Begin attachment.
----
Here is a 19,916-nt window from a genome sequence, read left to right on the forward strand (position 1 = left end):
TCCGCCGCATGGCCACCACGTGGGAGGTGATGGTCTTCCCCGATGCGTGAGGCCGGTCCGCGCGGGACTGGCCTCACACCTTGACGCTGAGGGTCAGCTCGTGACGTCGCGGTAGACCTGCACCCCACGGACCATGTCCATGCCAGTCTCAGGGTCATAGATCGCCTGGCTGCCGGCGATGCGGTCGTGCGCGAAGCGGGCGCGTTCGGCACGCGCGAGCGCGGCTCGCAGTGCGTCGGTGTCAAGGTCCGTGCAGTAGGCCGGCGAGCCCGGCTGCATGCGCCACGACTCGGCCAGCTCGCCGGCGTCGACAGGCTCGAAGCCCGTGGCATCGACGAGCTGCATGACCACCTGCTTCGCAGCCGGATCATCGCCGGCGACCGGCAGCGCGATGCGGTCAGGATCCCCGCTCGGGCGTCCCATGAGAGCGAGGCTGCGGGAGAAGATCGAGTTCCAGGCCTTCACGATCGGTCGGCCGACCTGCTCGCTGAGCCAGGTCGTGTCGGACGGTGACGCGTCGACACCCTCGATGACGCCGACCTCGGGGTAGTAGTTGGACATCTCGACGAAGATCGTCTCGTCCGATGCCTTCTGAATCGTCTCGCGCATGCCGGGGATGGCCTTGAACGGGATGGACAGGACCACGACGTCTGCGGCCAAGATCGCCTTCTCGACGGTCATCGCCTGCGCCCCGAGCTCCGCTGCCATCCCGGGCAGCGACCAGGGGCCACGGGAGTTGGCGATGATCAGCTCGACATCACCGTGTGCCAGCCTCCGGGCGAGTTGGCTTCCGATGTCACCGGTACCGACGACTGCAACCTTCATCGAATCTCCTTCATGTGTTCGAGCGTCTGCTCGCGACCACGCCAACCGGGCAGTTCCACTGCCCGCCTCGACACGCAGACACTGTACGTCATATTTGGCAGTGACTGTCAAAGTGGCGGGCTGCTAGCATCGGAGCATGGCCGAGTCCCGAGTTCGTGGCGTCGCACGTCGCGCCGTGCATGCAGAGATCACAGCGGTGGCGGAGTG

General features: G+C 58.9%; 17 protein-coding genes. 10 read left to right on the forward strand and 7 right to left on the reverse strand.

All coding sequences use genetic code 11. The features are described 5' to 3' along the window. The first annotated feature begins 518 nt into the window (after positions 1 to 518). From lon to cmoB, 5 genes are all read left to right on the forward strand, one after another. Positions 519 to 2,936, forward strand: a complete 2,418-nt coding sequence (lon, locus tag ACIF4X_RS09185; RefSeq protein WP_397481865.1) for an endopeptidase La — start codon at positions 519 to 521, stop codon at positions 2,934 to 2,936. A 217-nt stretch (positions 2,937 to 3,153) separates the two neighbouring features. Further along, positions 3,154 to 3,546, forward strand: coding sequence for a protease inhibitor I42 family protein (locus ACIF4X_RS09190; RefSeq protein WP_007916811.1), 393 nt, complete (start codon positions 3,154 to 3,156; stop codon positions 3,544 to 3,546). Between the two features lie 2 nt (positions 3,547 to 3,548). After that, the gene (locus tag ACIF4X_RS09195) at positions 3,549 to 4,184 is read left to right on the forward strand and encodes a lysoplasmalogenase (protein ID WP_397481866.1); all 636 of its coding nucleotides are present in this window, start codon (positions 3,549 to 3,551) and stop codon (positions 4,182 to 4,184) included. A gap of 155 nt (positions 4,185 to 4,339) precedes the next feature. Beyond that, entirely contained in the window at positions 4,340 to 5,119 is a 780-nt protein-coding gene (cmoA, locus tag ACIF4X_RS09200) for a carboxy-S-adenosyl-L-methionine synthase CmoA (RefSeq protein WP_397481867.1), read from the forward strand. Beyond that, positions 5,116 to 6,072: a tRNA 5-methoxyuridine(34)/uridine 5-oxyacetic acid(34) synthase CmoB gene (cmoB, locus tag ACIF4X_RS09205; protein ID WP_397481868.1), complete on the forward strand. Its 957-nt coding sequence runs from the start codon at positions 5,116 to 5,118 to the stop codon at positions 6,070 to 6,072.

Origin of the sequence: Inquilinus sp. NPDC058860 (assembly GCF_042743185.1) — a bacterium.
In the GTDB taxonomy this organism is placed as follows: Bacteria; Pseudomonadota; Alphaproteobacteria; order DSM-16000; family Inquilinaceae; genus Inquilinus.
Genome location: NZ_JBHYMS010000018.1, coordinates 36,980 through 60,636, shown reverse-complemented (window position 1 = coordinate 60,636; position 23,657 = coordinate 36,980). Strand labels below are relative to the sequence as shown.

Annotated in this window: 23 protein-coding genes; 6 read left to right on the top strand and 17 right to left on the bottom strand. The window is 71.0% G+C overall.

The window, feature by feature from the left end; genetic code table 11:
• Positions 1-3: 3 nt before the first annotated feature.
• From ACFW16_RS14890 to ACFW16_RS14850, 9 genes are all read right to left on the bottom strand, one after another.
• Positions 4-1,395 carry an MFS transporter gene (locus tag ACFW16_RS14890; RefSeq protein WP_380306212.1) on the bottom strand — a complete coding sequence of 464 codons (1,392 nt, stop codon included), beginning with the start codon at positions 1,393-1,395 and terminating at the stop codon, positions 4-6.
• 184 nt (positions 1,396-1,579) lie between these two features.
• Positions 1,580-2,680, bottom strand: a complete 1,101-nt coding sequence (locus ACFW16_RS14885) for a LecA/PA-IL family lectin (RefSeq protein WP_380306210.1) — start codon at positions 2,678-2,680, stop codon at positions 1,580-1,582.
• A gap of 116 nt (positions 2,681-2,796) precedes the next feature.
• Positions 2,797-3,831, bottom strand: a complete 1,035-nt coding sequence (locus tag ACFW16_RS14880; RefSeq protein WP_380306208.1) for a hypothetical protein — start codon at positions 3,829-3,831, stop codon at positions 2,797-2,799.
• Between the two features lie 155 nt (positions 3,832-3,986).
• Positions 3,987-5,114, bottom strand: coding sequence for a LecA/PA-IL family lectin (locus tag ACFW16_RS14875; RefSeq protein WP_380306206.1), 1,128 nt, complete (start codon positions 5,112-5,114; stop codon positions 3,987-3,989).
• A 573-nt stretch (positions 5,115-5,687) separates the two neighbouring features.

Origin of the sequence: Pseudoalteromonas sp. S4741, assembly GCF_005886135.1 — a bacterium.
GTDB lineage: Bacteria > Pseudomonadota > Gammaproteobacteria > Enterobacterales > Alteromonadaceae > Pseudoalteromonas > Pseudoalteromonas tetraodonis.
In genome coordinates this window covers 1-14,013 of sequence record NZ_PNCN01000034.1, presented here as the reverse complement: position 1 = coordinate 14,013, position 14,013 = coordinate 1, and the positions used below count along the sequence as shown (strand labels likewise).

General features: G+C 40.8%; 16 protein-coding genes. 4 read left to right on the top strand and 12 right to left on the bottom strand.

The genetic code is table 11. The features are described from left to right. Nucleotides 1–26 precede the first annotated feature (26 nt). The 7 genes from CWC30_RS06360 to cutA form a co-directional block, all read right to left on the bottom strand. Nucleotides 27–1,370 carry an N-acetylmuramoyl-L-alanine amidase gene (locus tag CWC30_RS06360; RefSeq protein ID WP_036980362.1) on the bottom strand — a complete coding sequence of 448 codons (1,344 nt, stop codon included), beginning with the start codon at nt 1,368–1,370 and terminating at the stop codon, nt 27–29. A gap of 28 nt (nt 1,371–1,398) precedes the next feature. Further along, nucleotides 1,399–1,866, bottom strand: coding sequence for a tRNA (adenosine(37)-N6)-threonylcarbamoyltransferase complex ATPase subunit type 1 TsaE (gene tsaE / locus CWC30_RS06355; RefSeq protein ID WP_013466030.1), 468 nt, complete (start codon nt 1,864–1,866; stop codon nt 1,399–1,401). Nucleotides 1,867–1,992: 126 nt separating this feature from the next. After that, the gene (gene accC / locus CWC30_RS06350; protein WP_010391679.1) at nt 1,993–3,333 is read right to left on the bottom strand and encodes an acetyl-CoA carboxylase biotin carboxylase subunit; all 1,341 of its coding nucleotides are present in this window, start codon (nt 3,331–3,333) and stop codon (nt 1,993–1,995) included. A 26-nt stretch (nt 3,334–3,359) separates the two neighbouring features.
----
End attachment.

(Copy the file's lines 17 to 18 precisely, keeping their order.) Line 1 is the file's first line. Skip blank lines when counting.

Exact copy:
• Between the two features lie 155 nt (positions 3,832-3,986).
• Positions 3,987-5,114, bottom strand: coding sequence for a LecA/PA-IL family lectin (locus tag ACFW16_RS14875; RefSeq protein WP_380306206.1), 1,128 nt, complete (start codon positions 5,112-5,114; stop codon positions 3,987-3,989).